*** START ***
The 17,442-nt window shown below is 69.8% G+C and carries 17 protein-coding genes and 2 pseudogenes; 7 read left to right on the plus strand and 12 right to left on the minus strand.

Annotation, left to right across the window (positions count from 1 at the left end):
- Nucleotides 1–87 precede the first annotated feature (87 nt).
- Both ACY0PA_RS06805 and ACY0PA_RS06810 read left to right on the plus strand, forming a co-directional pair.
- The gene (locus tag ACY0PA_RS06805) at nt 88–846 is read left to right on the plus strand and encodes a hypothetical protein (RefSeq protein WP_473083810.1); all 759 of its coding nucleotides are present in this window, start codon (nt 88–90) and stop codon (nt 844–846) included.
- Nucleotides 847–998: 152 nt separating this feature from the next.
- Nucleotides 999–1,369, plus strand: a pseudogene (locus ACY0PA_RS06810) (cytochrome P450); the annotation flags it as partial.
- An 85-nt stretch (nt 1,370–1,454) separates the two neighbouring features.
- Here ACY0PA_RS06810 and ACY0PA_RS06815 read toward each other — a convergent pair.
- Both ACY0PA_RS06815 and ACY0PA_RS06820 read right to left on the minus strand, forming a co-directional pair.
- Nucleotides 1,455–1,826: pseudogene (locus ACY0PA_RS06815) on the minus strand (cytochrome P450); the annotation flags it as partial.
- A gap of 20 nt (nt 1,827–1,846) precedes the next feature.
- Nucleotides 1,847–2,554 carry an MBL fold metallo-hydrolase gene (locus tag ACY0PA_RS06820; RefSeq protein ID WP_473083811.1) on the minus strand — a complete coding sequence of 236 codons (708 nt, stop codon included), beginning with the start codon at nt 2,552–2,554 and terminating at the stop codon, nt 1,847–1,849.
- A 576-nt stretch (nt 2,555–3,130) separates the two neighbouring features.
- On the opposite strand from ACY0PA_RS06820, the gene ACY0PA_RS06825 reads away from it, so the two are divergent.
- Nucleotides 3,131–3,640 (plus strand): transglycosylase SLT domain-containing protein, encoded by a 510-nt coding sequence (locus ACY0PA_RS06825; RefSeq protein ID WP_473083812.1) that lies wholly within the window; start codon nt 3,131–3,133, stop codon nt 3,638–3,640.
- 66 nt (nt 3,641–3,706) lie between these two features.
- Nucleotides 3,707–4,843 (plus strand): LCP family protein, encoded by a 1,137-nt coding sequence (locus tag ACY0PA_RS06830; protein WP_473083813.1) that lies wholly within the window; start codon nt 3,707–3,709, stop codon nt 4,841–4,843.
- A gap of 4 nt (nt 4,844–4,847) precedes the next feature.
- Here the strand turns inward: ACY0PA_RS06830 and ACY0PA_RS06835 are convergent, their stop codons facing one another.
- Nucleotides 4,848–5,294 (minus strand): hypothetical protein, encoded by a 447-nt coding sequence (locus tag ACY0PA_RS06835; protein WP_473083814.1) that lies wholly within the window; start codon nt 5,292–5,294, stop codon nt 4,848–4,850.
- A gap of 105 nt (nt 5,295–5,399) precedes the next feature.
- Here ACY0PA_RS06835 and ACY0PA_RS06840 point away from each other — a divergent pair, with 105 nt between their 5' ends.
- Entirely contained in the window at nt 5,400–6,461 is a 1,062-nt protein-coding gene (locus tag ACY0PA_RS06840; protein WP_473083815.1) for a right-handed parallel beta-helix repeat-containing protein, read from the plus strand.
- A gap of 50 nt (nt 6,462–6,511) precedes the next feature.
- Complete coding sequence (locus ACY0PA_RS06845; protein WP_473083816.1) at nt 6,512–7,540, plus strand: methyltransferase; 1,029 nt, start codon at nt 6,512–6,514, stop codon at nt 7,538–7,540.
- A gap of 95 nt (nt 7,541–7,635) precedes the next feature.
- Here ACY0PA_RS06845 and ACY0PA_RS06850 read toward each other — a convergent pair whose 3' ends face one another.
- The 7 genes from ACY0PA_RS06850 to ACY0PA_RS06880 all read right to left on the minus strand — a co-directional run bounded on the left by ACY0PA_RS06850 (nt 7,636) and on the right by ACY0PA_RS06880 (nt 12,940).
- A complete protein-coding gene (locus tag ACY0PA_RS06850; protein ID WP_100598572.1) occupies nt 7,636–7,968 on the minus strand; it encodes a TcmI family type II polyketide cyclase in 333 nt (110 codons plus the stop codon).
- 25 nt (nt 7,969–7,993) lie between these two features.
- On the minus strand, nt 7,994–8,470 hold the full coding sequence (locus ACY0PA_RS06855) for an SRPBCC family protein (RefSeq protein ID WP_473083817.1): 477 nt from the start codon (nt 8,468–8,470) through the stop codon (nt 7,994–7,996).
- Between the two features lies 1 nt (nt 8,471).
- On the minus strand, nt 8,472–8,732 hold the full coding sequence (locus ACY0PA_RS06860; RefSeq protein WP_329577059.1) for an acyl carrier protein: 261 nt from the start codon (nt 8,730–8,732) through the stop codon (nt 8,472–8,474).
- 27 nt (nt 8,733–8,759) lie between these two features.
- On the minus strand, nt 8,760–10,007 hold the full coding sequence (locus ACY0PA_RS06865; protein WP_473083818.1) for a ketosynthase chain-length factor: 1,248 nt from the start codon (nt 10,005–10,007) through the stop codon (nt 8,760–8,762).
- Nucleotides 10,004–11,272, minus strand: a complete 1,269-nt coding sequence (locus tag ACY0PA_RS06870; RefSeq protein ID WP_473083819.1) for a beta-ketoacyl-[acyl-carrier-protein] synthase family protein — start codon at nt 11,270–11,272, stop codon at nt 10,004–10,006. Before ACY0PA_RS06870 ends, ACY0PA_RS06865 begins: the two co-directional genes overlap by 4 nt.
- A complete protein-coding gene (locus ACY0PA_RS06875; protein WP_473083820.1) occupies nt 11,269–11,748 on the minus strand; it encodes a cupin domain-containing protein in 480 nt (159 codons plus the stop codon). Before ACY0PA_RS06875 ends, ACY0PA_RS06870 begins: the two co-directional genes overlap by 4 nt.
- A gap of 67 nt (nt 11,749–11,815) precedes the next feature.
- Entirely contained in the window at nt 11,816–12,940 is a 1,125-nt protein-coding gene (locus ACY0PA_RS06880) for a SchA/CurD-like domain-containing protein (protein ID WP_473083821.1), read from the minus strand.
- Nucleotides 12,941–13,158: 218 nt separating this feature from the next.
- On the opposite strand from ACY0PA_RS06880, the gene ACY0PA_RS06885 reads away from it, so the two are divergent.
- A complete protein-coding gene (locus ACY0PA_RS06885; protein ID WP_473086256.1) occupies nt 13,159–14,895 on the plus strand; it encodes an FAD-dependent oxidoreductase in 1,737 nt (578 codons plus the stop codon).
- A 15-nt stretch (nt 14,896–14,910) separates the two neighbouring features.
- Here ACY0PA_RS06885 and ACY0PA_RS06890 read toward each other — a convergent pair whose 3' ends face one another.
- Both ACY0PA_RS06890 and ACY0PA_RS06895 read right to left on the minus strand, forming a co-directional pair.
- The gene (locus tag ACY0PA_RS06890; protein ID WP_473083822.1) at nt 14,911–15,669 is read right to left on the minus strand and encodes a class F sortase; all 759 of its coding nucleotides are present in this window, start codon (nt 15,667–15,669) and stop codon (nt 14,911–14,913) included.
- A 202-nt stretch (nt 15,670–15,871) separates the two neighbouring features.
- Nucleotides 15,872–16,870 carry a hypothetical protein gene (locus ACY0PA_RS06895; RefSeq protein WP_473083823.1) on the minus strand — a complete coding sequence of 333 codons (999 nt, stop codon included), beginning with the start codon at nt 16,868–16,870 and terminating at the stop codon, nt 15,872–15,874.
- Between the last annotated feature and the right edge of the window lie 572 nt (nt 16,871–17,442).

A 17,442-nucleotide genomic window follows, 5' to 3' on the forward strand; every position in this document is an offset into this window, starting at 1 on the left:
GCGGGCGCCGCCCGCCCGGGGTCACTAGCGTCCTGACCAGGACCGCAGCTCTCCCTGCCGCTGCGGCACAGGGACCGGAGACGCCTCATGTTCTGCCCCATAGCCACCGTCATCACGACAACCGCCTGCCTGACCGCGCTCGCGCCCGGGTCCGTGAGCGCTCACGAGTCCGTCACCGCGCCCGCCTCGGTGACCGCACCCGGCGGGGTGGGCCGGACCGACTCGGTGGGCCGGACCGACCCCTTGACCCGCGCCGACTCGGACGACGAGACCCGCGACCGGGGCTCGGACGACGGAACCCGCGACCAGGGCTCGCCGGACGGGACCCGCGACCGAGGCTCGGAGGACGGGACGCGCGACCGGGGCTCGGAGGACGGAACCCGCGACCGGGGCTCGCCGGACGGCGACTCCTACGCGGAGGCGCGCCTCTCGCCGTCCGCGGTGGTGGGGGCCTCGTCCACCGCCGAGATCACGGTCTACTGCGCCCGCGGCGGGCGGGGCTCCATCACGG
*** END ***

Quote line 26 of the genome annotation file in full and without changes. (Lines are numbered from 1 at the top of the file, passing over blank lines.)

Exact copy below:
- Complete coding sequence (locus ACY0PA_RS06845; protein WP_473083816.1) at nt 6,512–7,540, plus strand: methyltransferase; 1,029 nt, start codon at nt 6,512–6,514, stop codon at nt 7,538–7,540.